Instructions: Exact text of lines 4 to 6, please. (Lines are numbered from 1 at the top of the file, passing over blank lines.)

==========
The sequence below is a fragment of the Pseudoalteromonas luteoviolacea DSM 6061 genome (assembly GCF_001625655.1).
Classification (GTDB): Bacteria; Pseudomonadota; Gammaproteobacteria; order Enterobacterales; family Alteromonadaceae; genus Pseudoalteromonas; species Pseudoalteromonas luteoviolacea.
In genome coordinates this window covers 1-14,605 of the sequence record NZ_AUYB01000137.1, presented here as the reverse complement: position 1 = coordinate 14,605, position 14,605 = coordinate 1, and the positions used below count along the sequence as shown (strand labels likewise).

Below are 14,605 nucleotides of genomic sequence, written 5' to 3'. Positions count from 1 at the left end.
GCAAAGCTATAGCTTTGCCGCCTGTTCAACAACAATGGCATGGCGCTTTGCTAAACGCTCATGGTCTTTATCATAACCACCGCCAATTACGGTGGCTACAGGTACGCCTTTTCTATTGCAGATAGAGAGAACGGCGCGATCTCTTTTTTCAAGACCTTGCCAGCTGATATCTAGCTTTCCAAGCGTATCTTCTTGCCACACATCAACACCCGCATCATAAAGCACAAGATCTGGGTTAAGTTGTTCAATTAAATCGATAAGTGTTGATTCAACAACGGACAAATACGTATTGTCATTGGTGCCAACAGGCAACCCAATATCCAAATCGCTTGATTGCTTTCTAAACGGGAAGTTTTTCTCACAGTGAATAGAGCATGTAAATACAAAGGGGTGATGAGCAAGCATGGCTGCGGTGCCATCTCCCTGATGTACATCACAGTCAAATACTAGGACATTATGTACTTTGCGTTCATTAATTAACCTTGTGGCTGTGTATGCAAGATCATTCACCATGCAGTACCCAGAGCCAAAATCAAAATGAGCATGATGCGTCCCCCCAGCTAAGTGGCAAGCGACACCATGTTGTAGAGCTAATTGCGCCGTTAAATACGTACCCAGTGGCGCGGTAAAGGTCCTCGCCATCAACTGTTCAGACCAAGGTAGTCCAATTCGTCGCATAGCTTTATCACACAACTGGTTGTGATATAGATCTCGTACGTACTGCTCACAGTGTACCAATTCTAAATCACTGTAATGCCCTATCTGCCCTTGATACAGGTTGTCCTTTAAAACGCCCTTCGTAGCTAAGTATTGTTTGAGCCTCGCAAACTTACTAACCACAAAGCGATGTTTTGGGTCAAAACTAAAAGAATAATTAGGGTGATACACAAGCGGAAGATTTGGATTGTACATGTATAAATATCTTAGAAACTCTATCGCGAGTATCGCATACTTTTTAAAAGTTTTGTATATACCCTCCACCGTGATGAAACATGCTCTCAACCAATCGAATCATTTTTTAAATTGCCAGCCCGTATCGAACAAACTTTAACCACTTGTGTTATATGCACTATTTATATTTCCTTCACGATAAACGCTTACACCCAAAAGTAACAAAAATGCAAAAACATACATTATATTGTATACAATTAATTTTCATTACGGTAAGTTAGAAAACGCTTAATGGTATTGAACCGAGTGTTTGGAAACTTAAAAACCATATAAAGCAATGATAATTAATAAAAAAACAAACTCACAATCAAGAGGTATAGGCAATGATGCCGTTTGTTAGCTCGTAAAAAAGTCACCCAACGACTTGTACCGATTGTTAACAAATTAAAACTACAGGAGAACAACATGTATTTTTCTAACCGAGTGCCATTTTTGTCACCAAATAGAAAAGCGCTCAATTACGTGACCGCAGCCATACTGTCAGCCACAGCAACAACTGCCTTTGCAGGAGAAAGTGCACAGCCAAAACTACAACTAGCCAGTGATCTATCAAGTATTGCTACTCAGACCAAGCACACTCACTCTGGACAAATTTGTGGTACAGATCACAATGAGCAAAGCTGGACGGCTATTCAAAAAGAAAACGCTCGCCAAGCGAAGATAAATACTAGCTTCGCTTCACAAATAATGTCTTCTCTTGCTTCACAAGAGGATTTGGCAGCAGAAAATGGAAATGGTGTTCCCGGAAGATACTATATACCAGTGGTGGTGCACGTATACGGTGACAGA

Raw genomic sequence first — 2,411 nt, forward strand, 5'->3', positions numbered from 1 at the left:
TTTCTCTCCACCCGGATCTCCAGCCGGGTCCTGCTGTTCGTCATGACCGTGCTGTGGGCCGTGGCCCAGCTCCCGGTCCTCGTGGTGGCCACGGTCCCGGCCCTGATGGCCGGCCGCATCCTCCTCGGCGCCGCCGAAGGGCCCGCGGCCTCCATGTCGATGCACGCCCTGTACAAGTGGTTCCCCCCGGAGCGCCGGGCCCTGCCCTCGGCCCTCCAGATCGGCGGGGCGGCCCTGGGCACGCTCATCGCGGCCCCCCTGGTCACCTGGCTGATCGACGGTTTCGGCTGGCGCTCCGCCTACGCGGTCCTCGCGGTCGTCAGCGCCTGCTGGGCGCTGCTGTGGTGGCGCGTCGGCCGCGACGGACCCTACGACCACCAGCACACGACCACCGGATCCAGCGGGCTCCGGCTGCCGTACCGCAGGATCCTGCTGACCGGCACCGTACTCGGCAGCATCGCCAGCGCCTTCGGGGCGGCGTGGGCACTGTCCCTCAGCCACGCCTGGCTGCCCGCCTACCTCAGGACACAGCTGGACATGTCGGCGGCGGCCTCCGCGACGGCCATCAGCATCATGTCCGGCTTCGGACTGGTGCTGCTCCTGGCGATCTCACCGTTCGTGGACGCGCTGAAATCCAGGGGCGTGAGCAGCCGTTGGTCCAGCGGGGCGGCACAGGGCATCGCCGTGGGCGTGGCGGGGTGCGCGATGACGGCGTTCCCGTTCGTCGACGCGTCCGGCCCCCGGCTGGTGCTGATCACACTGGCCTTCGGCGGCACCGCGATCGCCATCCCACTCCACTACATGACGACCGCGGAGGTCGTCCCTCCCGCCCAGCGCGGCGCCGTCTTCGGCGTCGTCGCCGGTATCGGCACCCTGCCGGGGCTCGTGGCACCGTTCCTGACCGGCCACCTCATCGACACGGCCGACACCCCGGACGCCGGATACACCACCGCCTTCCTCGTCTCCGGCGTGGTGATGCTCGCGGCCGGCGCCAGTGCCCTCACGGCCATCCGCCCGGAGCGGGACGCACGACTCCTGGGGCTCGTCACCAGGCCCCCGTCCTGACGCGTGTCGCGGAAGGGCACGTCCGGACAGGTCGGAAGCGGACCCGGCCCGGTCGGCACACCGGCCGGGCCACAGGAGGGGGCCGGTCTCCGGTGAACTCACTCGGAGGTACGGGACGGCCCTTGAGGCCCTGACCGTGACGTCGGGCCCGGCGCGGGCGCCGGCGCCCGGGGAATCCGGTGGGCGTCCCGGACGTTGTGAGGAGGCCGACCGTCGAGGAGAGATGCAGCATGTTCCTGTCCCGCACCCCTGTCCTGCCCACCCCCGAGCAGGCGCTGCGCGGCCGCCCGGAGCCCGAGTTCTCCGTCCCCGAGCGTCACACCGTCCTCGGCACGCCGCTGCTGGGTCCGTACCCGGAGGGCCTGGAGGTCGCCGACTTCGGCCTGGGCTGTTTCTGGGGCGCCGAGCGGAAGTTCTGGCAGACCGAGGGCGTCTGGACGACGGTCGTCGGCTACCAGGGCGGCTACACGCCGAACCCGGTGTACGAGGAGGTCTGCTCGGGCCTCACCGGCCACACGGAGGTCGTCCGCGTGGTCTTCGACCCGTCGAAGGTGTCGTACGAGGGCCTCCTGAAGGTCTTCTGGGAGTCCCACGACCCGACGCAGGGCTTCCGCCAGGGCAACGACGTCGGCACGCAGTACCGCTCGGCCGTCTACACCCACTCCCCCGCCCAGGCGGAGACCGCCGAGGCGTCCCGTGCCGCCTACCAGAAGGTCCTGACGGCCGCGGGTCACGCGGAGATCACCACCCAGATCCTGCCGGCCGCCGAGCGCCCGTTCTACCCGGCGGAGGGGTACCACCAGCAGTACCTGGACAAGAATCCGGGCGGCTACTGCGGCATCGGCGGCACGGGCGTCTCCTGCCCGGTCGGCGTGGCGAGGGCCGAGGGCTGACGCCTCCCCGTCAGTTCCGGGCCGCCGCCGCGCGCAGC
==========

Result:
Below are 14,605 nucleotides of genomic sequence, written 5' to 3'. Positions count from 1 at the left end.
GCAAAGCTATAGCTTTGCCGCCTGTTCAACAACAATGGCATGGCGCTTTGCTAAACGCTCATGGTCTTTATCATAACCACCGCCAATTACGGTGGCTACAGGTACGCCTTTTCTATTGCAGATAGAGAGAACGGCGCGATCTCTTTTTTCAAGACCTTGCCAGCTGATATCTAGCTTTCCAAGCGTATCTTCTTGCCACACATCAACACCCGCATCATAAAGCACAAGATCTGGGTTAAGTTGTTCAATTAAATCGATAAGTGTTGATTCAACAACGGACAAATACGTATTGTCATTGGTGCCAACAGGCAACCCAATATCCAAATCGCTTGATTGCTTTCTAAACGGGAAGTTTTTCTCACAGTGAATAGAGCATGTAAATACAAAGGGGTGATGAGCAAGCATGGCTGCGGTGCCATCTCCCTGATGTACATCACAGTCAAATACTAGGACATTATGTACTTTGCGTTCATTAATTAACCTTGTGGCTGTGTATGCAAGATCATTCACCATGCAGTACCCAGAGCCAAAATCAAAATGAGCATGATGCGTCCCCCCAGCTAAGTGGCAAGCGACACCATGTTGTAGAGCTAATTGCGCCGTTAAATACGTACCCAGTGGCGCGGTAAAGGTCCTCGCCATCAACTGTTCAGACCAAGGTAGTCCAATTCGTCGCATAGCTTTATCACACAACTGGTTGTGATATAGATCTCGTACGTACTGCTCACAGTGTACCAATTCTAAATCACTGTAATGCCCTATCTGCCCTTGATACAGGTTGTCCTTTAAAACGCCCTTCGTAGCTAAGTATTGTTTGAGCCTCGCAAACTTACTAACCACAAAGCGATGTTTTGGGTCAAAACTAAAAGAATAATTAGGGTGATACACAAGCGGAAGATTTGGATTGTACATGTATAAATATCTTAGAAACTCTATCGCGAGTATCGCATACTTTTTAAAAGTTTTGTATATACCCTCCACCGTGATGAAACATGCTCTCAACCAATCGAATCATTTTTTAAATTGCCAGCCCGTATCGAACAAACTTTAACCACTTGTGTTATATGCACTATTTATATTTCCTTCACGATAAACGCTTACACCCAAAAGTAACAAAAATGCAAAAACATACATTATATTGTATACAATTAATTTTCATTACGGTAAGTTAGAAAACGCTTAATGGTATTGAACCGAGTGTTTGGAAACTTAAAAACCATATAAAGCAATGATAATTAATAAAAAAACAAACTCACAATCAAGAGGTATAGGCAATGATGCCGTTTGTTAGCTCGTAAAAAAGTCACCCAACGACTTGTACCGATTGTTAACAAATTAAAACTACAGGAGAACAACATGTATTTTTCTAACCGAGTGCCATTTTTGTCACCAAATAGAAAAGCGCTCAATTACGTGACCGCAGCCATACTGTCAGCCACAGCAACAACTGCCTTTGCAGGAGAAAGTGCACAGCCAAAACTACAACTAGCCAGTGATCTATCAAGTATTGCTACTCAGACCAAGCACACTCACTCTGGACAAATTTGTGGTACAGATCACAATGAGCAAAGCTGGACGGCTATTCAAAAAGAAAACGCTCGCCAAGCGAAGATAAATACTAGCTTCGCTTCACAAATAATGTCTTCTCTTGCTTCACAAGAGGATTTGGCAGCAGAAAATGGAAATGGTGTTCCCGGAAGATACTATATACCAGTGGTGGTGCACGTATACGGTGACAGA

Raw genomic sequence first — 2,411 nt, forward strand, 5'->3', positions numbered from 1 at the left: